Shagbark Hickory

Shagbark Hickory Carya OvataShagbark is the most common of the hickories in Iowa. Shagbark hickory (Carya ovata) is native to most of Iowa east to the Des Moines River in Humboldt county, the Raccoon River in Sac County, the Boyer River in Harrison county and the Missouri River in Harrison county although is scattered and rare along the western edge of its range. 

two variations of shagbark hickory leaves
Shagbark Hickory Leaves - Photos by Paul Wray, Iowa State University

Habitat: Found in dry upland woods and bluffs in the eastern two-thirds of the state

Hardiness: Zones 4 through 8

Growth Rate: Moderate

Mature Shape: Straight, cylindrical trunk with a oblong crown of ascending and descending branches.

Height: 70-80 feet

Width: 30-40 feet

Site Requirements: Upland, well-drained woodlands.  Thrives in rich and well-drained loams, but is adaptable to many soil types.

Leaves: Alternate, compound with five to nine leaflets

Flowering Dates: April - June

Seed Dispersal Dates: September - December

Seed Bearing Age: 40 years

Seed Bearing Frequency: Yearly

Seed Stratification: Prechill for 5 months at 34°F to 40°F

shagbark hickory nuts, one with green outer flesh removed to show inner nut
Shagbark Hickory Fruit - Photo by Paul Wray, Iowa State University

Shagbark is one of the easiest trees to identify because its bark separates into large, irregular shaped strips that curve out at both ends, giving the trunk a rough, shaggy appearance. The bark is very tough and hard, containing enough silica to quickly dull cutting tools. The leaves are alternately arranged on twigs, compound with 5 to 7 leaflets, 8-16 inches in length, and have finely toothed margins.

The large terminal buds are 1/2 to 3/4 inch long, egg-shaped, and bluntly pointed. Twigs are moderately stout, red-brown or dark gray-green in color, and have large heart-shaped leaf scars. The fruit is a nut, 1-2/1 inches in diameter, with a husk that is 1/8 to 1/2 inch thick which splits completely open when the nut is mature. The nuts of shagbark hickory are prized for their flavor, but are difficult to crack and recover the kernels. They are used by several species of wildlife including squirrels, chipmunks, raccoons, turkeys, grosbeaks, woodpeckers, bluejays, and nuthatches.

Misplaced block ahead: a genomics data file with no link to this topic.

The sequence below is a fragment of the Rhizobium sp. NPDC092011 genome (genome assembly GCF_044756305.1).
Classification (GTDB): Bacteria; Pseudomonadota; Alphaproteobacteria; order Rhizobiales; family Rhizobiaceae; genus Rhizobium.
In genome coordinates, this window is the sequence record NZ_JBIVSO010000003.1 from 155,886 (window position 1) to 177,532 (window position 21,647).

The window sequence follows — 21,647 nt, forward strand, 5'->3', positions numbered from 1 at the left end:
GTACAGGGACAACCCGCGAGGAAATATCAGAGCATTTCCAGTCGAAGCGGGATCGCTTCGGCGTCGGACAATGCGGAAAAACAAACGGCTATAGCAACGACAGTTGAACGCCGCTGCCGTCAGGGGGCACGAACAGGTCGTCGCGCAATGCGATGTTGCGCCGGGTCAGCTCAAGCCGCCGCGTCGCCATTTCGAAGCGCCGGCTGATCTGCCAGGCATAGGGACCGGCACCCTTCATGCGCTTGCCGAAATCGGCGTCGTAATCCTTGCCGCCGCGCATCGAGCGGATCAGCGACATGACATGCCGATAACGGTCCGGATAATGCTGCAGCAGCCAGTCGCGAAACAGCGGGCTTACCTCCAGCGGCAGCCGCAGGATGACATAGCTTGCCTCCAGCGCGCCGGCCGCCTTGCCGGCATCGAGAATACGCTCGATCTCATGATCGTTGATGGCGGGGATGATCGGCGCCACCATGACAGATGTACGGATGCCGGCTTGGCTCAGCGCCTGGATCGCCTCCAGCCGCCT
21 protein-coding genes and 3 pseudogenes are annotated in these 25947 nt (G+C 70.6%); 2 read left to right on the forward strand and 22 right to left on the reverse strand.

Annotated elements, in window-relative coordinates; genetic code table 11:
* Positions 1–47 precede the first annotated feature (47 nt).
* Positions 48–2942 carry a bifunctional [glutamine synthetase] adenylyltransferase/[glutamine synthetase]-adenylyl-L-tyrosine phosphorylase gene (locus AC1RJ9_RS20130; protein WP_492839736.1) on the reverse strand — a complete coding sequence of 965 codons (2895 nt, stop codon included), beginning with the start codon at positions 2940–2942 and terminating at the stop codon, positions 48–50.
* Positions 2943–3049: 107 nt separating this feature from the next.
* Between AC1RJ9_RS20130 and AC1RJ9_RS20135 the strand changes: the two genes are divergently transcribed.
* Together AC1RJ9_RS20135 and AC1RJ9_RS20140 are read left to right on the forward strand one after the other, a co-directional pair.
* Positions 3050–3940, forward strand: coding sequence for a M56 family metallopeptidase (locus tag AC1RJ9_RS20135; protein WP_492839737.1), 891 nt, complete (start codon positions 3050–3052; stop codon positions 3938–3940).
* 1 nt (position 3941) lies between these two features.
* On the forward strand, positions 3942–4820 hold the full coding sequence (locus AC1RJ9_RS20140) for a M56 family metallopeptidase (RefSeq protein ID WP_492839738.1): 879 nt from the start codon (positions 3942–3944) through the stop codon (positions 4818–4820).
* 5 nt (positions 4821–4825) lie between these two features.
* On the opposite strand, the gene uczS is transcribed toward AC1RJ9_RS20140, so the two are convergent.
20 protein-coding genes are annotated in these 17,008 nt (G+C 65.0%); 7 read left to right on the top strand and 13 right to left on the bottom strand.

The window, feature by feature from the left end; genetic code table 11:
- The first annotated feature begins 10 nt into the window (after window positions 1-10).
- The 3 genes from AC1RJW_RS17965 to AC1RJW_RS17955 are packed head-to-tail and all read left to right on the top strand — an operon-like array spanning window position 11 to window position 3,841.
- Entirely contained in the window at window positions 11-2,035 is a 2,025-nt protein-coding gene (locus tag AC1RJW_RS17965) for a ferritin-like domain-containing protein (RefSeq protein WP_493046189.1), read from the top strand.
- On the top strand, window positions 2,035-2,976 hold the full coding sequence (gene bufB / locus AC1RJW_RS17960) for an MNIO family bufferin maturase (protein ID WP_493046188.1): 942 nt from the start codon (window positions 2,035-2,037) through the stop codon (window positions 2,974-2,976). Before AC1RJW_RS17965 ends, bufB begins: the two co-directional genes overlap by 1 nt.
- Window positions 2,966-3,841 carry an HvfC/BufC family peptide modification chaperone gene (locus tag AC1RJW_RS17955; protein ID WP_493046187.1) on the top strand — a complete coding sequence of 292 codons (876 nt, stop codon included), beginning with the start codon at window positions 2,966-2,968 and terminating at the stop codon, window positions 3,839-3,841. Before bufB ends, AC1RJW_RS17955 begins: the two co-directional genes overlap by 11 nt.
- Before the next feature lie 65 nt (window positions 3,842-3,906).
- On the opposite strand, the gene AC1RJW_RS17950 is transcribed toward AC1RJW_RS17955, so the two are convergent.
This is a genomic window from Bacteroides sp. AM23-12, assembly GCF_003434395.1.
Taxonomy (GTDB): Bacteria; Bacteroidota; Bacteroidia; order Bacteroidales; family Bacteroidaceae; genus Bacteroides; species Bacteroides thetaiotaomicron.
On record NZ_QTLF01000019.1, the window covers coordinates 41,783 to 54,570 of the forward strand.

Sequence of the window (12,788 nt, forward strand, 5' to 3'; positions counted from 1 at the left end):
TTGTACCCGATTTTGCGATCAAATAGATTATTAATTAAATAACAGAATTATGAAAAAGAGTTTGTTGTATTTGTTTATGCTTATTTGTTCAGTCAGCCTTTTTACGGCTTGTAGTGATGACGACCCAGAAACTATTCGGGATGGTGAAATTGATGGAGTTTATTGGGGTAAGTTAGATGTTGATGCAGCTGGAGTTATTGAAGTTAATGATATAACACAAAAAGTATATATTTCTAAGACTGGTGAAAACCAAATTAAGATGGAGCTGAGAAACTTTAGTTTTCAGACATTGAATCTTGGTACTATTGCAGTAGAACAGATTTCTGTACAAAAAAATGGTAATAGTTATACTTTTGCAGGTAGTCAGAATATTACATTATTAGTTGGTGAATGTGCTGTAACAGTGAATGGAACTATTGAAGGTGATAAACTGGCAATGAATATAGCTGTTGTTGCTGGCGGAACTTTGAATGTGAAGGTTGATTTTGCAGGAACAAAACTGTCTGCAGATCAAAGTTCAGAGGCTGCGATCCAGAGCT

Shagbark hickory occurs on a wide variety of sites, but is most often found in upland woodlands associated with white, bur, red, and black oaks. On good sites it will grow 70-80 feet in height. 

Shagbark hickory is the prime wood for tool handles because of its exceptional strength and shock resistance. It has also been used for skis and other sporting goods, ladder rungs, agricultural implements, pallet construction and charcoal. One relatively minor but important use is for smoking meats including ham and bacon because of the excellent favor the smoke gives these meats. Recently hickory has been used in the production of fine quality kitchen cabinets and counters. One other major use of hickory in Iowa is for firewood. Hickory is one of the best firewoods because of its high density. 

Shagbark hickory has not been used extensively for landscape applications, primarily because of its relatively slow growth rate and difficulty in transplanting. It is a desirable landscape plant because of its relatively long life (200-300 years) and good resistance to both insects and diseases.

shagbark hickory twig
Shagbark Hickory Twig - Photo by Paul Wray, Iowa State University

Diseases that Can Affect Shagbark Hickory

Insects that Can Affect Shagbark Hickory

small green female shagbark hickory flowers
Female Shagbark Hickory Flowers - Photo by Paul Wray, Iowa State University

long cylindrical male shagbark hickory catkins or flowers
Male Shagbark Hickory Catkins - Photo by Paul Wray, Iowa State University